Kjerringøy Land Art Biennale Nord 2019, Norway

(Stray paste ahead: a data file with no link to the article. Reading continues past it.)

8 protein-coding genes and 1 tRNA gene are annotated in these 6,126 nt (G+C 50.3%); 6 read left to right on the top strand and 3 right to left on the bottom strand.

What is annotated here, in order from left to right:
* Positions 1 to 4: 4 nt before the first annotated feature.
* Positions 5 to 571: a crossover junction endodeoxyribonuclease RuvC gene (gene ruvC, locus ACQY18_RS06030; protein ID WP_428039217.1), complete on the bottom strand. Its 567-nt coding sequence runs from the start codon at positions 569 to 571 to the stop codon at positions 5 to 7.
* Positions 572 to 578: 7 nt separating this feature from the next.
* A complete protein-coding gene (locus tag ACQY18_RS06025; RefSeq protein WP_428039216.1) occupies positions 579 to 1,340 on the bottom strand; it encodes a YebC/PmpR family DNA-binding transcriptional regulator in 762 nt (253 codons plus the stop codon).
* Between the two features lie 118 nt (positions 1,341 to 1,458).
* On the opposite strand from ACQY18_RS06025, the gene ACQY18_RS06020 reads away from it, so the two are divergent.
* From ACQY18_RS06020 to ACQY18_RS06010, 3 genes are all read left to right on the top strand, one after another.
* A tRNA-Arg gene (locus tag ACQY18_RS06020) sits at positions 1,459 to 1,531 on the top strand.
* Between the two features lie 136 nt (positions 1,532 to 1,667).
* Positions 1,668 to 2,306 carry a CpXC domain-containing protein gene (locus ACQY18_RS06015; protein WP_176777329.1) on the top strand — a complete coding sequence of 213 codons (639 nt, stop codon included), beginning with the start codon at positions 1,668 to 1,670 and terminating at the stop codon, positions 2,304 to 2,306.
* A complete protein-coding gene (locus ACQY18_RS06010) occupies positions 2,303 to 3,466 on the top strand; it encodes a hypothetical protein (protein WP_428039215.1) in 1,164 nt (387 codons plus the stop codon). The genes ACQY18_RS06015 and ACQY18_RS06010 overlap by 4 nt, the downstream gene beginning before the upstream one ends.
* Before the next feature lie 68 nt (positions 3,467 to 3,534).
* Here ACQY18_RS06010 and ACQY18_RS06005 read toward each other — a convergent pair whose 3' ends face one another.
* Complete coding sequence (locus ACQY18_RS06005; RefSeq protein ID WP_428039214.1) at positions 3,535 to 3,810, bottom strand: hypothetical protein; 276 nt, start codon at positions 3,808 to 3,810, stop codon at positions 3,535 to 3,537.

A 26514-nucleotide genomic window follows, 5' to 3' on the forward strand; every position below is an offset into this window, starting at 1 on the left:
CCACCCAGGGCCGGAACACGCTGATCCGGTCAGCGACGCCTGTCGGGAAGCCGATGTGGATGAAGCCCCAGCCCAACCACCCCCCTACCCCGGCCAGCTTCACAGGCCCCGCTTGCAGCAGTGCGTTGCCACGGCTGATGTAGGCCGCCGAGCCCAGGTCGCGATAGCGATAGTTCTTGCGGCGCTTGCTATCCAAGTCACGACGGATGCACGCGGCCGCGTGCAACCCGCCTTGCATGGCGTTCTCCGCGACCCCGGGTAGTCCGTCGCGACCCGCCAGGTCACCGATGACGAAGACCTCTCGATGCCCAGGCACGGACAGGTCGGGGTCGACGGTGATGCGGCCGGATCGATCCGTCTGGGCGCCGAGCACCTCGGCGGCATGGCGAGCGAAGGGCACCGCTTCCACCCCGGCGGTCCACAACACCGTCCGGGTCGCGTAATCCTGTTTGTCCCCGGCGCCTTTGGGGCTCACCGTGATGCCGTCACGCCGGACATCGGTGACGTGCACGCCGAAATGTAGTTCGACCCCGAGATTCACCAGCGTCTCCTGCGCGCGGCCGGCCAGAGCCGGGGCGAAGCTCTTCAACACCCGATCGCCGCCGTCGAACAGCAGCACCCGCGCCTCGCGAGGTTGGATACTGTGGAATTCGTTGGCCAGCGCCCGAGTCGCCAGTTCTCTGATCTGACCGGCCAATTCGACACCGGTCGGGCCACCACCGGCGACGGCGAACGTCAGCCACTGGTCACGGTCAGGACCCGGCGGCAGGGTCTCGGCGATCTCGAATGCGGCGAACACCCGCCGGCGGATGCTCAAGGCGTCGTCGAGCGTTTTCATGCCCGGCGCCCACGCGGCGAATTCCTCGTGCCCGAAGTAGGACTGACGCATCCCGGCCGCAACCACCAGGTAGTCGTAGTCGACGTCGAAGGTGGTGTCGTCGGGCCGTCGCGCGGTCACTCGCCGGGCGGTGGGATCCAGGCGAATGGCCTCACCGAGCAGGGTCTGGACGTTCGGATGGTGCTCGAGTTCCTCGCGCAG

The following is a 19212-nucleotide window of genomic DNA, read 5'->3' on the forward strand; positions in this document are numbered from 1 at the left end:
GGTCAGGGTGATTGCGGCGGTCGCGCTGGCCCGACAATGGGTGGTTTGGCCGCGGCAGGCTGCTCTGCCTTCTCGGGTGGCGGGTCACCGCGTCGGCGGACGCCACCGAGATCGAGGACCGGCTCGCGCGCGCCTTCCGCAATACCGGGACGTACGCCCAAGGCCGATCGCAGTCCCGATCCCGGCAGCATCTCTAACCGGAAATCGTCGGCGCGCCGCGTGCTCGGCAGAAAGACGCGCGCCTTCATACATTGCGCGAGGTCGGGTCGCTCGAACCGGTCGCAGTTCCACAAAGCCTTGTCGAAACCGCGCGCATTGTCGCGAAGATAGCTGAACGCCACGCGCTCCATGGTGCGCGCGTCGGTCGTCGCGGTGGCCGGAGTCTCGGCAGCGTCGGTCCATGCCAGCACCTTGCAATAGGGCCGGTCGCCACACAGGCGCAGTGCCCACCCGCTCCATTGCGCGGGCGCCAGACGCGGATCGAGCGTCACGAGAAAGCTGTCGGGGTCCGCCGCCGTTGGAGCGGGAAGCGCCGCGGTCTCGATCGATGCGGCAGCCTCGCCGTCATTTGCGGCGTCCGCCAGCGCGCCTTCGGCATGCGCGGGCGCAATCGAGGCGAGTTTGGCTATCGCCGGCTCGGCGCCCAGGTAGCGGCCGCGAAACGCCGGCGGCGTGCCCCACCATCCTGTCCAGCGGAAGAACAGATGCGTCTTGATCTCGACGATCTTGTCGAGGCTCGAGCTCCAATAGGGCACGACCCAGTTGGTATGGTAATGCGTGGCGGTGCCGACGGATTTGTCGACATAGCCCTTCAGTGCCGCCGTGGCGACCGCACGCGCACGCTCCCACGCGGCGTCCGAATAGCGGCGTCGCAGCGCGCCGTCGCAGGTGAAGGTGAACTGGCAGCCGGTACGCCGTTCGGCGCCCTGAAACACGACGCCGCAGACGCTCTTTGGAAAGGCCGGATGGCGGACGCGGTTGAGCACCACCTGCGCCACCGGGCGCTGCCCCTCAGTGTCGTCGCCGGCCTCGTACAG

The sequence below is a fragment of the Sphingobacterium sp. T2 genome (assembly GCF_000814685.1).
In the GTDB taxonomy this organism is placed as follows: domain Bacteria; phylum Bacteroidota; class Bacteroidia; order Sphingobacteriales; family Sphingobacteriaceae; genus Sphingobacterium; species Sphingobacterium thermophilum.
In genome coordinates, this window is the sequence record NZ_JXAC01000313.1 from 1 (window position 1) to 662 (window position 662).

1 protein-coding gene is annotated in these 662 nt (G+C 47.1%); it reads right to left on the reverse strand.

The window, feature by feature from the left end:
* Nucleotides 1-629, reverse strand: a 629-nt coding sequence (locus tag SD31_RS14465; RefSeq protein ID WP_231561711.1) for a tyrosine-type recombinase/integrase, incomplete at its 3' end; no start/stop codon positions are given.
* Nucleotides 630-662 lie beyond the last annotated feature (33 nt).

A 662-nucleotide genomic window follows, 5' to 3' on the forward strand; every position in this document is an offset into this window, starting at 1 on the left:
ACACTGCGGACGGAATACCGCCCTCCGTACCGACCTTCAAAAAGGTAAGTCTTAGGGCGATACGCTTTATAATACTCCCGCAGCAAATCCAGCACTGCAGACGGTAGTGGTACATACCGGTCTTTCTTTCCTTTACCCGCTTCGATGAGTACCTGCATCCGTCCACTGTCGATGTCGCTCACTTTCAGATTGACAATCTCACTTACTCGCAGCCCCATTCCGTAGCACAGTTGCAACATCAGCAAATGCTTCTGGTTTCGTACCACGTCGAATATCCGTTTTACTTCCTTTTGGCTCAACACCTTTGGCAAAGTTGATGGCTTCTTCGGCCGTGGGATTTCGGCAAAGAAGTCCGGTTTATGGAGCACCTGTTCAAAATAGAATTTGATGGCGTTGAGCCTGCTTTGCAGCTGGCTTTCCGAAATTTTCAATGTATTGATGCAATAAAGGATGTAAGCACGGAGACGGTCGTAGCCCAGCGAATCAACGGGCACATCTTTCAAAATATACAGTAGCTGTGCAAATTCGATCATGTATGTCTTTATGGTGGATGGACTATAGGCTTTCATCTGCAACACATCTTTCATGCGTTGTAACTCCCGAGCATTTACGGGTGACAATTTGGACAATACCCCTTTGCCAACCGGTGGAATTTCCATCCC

Wearing an original sheep bell, becoming a two-legged bell creature, I walked in the ‘utmark’, the uncultivated parts of the fells, changing the soundscape of the valley. The sheep seemed to accept my ‘not-quite-other-not-quite-the same’ sound. However, the main focus was to create a new sound pattern in the landscape and to create new threads between nature’s human and non-human actors. The unusual bell sound became a part of the socio-geo-political nature of Kjerringøy. Nowadays, farmers place bells in sheep in order to prove that they use and thus still own their ‘utmark’, also resulting in EU funding. By crossing the borders between ‘innmark’ (cultivated land) and ‘utmark’ as a two-legged bell creature, the bell sound took part in global power relations. Assuming my two-legged bell movements created other tones and rhytms than the four-legged ones’, the glocal power-constellation between ‘innmark’, ‘utmark’, sheep, human, Kjerringøy and EU was shaken and stirred.